Los Angeles County, Calif., has almost completely neglected to fund retiree healthcare benefits for public-sector employees, according to a startling new report from a Civil Grand Jury, which in California investigates the county and municipal governments on an annual basis.
The report- aptly titled "Whoa! The State of Public Pensions In Los Angeles County" - found that at least 56 of L.A. County's 88 cities have not funded retiree healthcare at all.
You read that right. They have set aside exactly $0.00 to pay for health benefits promised to their retirees.
The Grand Jury states that the combined unfunded retiree healthcare liability for L.A. County and its cities is about $33.9 billion. With only $3.7 billion in combined assets, the retiree healthcare plans are only 10.8% funded.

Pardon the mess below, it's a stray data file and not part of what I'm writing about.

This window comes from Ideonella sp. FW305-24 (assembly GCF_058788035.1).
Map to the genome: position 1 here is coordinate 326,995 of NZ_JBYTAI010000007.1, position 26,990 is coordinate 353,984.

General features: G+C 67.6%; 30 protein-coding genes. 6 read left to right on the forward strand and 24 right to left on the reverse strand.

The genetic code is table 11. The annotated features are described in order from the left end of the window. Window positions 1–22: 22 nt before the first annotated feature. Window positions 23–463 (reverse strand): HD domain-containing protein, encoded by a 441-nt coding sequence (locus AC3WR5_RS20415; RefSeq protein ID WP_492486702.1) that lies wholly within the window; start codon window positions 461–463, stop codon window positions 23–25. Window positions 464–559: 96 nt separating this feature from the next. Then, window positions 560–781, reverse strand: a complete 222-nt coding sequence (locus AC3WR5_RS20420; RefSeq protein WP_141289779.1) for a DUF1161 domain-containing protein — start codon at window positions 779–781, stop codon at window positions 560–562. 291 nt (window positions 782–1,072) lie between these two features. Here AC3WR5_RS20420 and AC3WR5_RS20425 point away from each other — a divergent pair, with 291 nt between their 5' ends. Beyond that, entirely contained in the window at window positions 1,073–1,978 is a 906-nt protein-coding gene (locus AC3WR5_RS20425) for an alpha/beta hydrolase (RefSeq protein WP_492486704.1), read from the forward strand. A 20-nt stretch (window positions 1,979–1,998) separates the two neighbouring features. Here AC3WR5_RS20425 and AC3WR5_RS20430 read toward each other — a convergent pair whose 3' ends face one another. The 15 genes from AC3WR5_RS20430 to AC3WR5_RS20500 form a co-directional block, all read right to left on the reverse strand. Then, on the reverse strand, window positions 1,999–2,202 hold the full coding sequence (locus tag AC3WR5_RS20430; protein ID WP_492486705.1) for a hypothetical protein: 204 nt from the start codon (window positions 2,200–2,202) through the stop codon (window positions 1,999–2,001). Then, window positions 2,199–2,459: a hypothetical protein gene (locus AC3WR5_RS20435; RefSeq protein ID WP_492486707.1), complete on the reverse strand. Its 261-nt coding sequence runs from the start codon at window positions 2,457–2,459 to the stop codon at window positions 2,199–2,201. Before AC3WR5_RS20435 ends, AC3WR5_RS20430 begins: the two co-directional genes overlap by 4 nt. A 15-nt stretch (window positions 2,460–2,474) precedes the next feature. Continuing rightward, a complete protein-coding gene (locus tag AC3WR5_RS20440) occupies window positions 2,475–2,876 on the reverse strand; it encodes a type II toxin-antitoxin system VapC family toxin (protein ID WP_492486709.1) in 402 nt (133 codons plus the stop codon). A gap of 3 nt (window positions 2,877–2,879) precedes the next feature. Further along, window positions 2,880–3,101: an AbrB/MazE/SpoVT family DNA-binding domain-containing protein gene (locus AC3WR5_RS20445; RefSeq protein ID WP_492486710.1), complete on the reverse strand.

The largest portion of that liability - about 71% - is held by the L.A. County government, which has an unfunded benefit benefit obligation of $24 billion.
Surprisingly, the City of Los Angeles is better off than most of the county's municipalities - L.A.'s three benefit plans are, on average, 52% funded. That's still well below the 80% funding level considered healthy for public benefit plans.
To solve the retiree healthcare problem, the Grand Jury notes that " there may be some opportunity to modify benefits for both future and current employees," depending on how those benefits and contracts are structured.
Given the political might of California's public employee unions, the task is much easier said than done.